Jennifer Parker's Story
On the 2nd December 2013 my Mum, Jennifer Parker, was diagnosed with a brain tumour. For some time before this diagnosis she had been getting more and more tired and then some loss of strength and function in her left arm and leg prompted a trip to the GP who ordered a CT scan. This was a Friday and on the following Monday she was given the news that she had a brain tumour and an appointment had already been made with the neurosurgeon for the same day. It was on her way to this appointment that she called me in Brisbane to tell me the news. Surgery was booked for Thursday so I packed up my classroom, left my teaching job, and was home on the Wednesday night. Mum had her surgery at the John Hunter and spent a week there recovering.
Biopsy results revealed she had a grade 4 glioblastoma. At this point my family wasn’t sure what to do. We of course wanted the best treatment for Mum but having never been part of this cancer world before we didn’t know who to go to. About six months previously mum’s cousin, Mark Hughes had also been diagnosed with a brain tumour. Dad contacted his wife Kirralee who gave us lots of good advice and names of some specialists.
Dr Michael Back and Dr Steven Ackland became Mum’s specialists. The news wasn’t good, on average people with grade 4 glioblastoma had a 2 year life expectancy. Mum underwent 12 weeks of Radiation Theraphy at Central Coast Cancer Centre followed by 6 months of Chemotheraphy. Remarkably, other than one bad reaction to the chemo Mum was reasonably well during this process. Her tumour responded well and the treatment was working.
Mum returned to work as did myself, my sister (Rachel) and Dad. I planned a wedding and got married in August 2014. Both Rachel and I bought our first houses and I moved to Gladstone in Queensland. After chemo treatment had finished Mum had MRI’s every 3 months, and so we all lived our lives scan to scan. To look at Mum you wouldn’t have known she was sick. She was relentlessly independent and determined to get on with life.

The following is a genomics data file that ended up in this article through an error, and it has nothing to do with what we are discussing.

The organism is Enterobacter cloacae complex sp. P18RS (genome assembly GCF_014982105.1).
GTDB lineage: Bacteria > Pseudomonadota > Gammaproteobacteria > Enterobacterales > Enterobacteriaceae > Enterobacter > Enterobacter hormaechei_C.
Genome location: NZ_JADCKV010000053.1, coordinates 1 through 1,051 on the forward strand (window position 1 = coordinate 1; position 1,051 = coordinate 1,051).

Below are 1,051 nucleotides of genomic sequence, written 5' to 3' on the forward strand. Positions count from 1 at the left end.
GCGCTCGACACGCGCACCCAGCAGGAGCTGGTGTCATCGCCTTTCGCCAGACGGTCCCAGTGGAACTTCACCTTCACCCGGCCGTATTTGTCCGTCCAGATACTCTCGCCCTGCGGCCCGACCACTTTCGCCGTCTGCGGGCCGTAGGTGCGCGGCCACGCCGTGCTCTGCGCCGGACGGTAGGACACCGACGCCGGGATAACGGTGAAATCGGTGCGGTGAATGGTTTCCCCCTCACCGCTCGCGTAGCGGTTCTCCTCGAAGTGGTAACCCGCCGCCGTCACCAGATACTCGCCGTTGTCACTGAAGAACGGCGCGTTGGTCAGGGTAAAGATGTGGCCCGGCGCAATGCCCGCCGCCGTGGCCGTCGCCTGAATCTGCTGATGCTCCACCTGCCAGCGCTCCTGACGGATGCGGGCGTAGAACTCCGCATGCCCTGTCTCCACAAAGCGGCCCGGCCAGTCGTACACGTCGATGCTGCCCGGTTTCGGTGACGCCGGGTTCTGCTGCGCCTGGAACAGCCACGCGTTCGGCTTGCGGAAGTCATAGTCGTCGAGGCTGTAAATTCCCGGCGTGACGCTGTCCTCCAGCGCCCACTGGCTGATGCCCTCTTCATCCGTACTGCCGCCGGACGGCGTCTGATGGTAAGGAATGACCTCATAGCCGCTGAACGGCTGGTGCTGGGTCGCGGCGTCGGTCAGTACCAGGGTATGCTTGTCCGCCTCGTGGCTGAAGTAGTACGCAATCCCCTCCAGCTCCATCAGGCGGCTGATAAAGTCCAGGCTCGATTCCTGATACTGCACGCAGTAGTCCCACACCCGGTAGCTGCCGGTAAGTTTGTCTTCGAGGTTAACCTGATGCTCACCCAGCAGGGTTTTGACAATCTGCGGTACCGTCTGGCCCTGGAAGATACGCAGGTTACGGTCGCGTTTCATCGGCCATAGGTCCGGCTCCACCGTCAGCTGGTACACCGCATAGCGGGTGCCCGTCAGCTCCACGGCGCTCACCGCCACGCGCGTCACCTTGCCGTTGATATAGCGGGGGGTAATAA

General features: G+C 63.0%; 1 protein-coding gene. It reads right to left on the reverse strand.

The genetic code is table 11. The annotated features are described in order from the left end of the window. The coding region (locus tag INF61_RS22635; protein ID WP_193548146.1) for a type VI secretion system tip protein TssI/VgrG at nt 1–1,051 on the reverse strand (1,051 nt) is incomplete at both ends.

In July 2015 I had a phone call from Rachel telling me that mum had woken up and couldn’t feel her legs. After initial scans the doctors were not sure what exactly was wrong. After further PET scans at Royal North Shore it was found the cancer had spread. There were new spots in Mum’s brain away from the initial tumour site. Chemotheraphy began again while Mum struggled with her mobility, now relying on a walking frame and wheelchair. A fall at home on 10th September where Mum split her head open, landed her in emergency at Lake Macquarie Private Hospital. At the time we didn’t realise, but she would never get back home for more than a visit. I came back to Newcastle in the school holidays and spent my days sitting with her at the hospital.
After some time at Lake Macquarie Mum was moved to Toronto Private so that she could have rehabilitation on her legs. It was here on the 2nd November 2015 that MRI results revealed that the chemo wasn’t working and the cancer had continued to spread further. We were out of treatment options and Mum was given around 3 months to live. Rachel called me with the bad news, in what felt like de ja vu, I packed up my classroom again and came back to Newcastle.
On the 12th November Mum was moved to Mercy Hospice at Waratah. While Mum was still well enough we took her on little outings in her wheelchair, as we had very generously been lent a disabled vehicle. We took her shopping, out to lunches and home on Christmas Day. There were endless streams of visitors to the hospice to see Mum, Dad, Rachel and I were there all day every day, keeping her company and helping feed, wash and dress her. Mum slowly began to deteriorate, getting more tired and confused and loosing function and strength in her arms. In the last few weeks it became more and more difficult to communicate with her until finally she was asleep most of the time.
Mum passed away on the 9th January 2016, she was 54 years old. In terms of her initial diagnosis, she had exceeded her two year life expectancy by 4 weeks.
Mum had become a supporter of the Mark Hughes Foundation, participating in Beanie for Brain Cancer awareness day and attending the Mark Hughes Foundation Ball in August 2015.
In lieu of flowers at Mum’s funeral we asked for donations to the Mark Hughes Foundation. Mums work colleagues also raised funds through their social club and together over $2600 was raised.
While there was no cure for Mum, support of charities such as the Mark Hughes Foundation will provide more research funding and hope for families like mine in the future.
Amy Karbowiak (Parker)